There's a lot of kit involved in triathlon. A lot of kit needed for training, and a lot of kit you need to remember to take with you on race day. We've put together a useful list of things you'll need, in the order that you'll need them.
Whether you are taking on a sprint distance or full Ironman for the first time, like the Wiggle Hoka Flyers team, you are going to need a lot of kit. It's very rare that the triathlon you'll be doing is just up the road from where you live, so that means packing your kit to take with you first, then re-packing it into transition areas.
Take the stress out of race day and transition setup by saving or screenshotting this list and taking it with you. Trust us, it's easy to forget something.
Triathlon Swim Packing List
- Pre-race nutrition
- Sports bra
- Tri suit
- Swim hat
- GPS/sport watch (optional)
- Chafe cream (optional)
Triathlon Bike Transition Packing List
- Transition towel (optional)
- Bike nutrition
- Race number
- Race belt
- Socks (optional)
- Cycling shoes
- Gloves (optional)
- Sunglasses (optional)
- Bike computer (optional)
- Repair kit - spare inner tubes, repair patch, tyre levers, pump or gas canisters, multi-tool (optional)
Triathlon Run Transition Packing List
- Run nutrition
- Socks (optional)
- Running shoes
- Cap or visor (optional)
- Race number
- Race belt
Other Things To Consider Packing / Getting Ready Pre-Race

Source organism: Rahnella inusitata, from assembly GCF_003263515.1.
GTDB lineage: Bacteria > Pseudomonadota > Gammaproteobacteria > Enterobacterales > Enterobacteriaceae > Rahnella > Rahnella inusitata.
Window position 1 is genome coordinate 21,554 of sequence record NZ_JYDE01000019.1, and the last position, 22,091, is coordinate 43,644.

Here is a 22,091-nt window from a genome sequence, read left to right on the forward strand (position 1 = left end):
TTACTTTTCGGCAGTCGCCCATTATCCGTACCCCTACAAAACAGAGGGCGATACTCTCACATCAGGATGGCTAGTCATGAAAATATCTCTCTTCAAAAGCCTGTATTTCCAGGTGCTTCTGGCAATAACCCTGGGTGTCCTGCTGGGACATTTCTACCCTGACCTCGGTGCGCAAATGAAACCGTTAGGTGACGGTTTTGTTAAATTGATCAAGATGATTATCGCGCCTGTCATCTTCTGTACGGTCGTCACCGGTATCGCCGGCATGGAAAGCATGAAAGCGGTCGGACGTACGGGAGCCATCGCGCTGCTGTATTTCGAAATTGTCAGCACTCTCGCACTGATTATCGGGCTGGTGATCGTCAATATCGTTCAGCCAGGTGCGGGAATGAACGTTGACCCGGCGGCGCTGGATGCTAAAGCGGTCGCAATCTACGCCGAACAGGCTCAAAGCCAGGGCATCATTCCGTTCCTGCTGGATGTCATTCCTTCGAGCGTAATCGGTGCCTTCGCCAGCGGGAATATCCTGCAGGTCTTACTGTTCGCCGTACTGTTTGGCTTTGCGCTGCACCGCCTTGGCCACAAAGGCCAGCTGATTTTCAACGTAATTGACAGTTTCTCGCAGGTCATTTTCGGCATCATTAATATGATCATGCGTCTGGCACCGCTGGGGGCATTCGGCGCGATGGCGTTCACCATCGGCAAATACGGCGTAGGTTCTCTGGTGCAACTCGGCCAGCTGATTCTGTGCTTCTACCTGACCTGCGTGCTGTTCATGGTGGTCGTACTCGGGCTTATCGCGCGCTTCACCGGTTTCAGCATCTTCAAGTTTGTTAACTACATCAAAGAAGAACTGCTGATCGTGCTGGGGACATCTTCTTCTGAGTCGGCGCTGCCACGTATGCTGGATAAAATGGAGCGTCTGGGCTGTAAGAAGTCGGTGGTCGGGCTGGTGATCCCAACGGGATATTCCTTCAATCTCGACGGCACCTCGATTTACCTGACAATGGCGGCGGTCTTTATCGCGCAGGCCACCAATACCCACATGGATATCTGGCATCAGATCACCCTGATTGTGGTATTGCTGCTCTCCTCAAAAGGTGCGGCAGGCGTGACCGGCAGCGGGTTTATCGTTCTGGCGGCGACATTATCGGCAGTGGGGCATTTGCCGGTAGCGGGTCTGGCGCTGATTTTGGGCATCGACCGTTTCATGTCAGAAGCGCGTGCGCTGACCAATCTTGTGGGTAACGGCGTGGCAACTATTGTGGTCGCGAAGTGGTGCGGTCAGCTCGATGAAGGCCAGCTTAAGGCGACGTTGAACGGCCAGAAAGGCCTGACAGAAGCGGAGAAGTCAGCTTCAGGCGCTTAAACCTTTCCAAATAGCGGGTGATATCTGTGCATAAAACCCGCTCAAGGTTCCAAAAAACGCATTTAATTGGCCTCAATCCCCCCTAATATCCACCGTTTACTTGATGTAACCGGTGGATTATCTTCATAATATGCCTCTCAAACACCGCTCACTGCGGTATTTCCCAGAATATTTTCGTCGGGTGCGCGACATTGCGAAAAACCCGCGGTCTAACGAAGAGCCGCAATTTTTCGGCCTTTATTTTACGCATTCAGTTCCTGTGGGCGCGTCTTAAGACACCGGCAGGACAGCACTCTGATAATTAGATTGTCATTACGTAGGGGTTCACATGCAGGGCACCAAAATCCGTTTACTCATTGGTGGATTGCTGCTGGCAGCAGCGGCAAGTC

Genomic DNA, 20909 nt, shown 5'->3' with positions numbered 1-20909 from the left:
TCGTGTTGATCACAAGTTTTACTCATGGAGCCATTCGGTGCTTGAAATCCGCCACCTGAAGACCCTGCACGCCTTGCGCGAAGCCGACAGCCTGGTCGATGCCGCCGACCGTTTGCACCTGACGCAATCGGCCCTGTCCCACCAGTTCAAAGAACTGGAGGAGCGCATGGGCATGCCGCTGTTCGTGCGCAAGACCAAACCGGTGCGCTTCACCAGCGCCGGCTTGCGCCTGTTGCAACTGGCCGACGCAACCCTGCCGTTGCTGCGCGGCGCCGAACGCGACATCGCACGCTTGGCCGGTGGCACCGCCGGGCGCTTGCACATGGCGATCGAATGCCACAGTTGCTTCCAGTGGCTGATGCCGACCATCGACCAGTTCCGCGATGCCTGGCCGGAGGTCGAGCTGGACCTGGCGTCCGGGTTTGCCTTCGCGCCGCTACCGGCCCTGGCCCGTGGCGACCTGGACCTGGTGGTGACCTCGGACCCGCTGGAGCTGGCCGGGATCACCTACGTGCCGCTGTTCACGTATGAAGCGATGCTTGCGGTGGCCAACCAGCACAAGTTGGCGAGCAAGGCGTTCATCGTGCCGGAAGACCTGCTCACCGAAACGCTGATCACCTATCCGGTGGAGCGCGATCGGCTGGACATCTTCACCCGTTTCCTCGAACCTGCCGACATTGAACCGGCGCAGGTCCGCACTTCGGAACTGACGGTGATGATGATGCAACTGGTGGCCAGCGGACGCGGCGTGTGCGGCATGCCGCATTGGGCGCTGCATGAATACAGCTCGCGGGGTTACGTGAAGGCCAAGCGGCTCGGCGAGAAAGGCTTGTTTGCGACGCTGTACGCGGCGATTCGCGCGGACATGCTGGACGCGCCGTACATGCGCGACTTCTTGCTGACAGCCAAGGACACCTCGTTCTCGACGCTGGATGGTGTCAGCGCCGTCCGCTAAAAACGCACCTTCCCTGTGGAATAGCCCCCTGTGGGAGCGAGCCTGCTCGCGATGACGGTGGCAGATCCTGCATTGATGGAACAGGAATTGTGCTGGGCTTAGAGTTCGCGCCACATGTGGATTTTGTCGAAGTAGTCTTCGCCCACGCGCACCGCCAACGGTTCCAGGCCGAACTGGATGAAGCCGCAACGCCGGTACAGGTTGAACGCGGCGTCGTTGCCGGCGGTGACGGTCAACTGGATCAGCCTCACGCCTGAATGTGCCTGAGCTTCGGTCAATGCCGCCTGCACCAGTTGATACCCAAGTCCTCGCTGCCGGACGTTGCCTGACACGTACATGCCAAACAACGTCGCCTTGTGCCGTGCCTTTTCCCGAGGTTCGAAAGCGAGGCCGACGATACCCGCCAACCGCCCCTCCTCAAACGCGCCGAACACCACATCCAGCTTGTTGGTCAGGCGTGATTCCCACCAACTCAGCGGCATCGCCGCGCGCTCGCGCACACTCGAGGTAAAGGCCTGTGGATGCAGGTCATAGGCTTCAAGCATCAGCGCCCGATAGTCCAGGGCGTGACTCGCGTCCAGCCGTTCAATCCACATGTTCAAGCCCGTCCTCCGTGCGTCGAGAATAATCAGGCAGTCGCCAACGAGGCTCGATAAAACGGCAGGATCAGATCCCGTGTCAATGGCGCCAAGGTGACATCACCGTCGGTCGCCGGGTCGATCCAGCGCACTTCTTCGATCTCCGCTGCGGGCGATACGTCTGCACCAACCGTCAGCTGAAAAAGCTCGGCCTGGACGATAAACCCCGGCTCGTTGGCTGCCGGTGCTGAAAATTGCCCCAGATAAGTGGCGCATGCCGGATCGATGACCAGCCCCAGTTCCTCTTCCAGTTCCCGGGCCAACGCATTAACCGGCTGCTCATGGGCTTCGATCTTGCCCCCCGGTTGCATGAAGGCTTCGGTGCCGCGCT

- Bike check - clean, lubed and checked over bike - take it for a spin around the block before you leave it in transition
- Track pump - don't rely on others, get your tyres pumped to the optimum PSI on race day morning
- Chargers - be sure to charge your watch, bike computer, gear shift battery the night before.
- Route download - will the route be closed roads and well signposted, or are you better to download the route? Find out and get it sorted so you don't panic and get lost
- Bike computer mount - if you need a computer to follow a route or just want to keep track of your stats be sure to get your mount on your bike and in the right position
- ID - some races require this to check in before you get given race numbers or entry to transition
- Plastic bags - handy to put your kit in if they are not provided - this will help keep your stuff dry in the event of rain
- Speed/stretchy laces - on your run shoes, have you considered using stretchy laces to save time? They're especially helpful if it's cold and wet outside. Have you ever tried to tie your laces when your fingers have gone numb?
- Sun cream - even if it's due to be overcast, you'll be spending a long day outside
Tips For Transition From The Wiggle Hoka Flyers Team
Pauline's Top Tip: "There a so many bikes and so many rows of bikes when you head to transition out of the water, be sure to really make a mental note of where your bike is. Look at the who view of where your bike is racked. Look at buildings, trees, sign posts, landmarks - any little detail that you can pinpoint and head towards. Taking a photo when you rack your bike will also help with this."
Lisa's Top Tip: "I make sure my helmet the first thing I put on when I get to my bike. They don't let you out of transition without a helmet on but I have seen so many people running back having forgotten to put it on! The second thing I would suggest is putting lots of talcum powder in the socks that you are leaving in transition. There's nothing worse than trying to squeeze wet feet into dry socks and shoes and the getting blisters on the way round."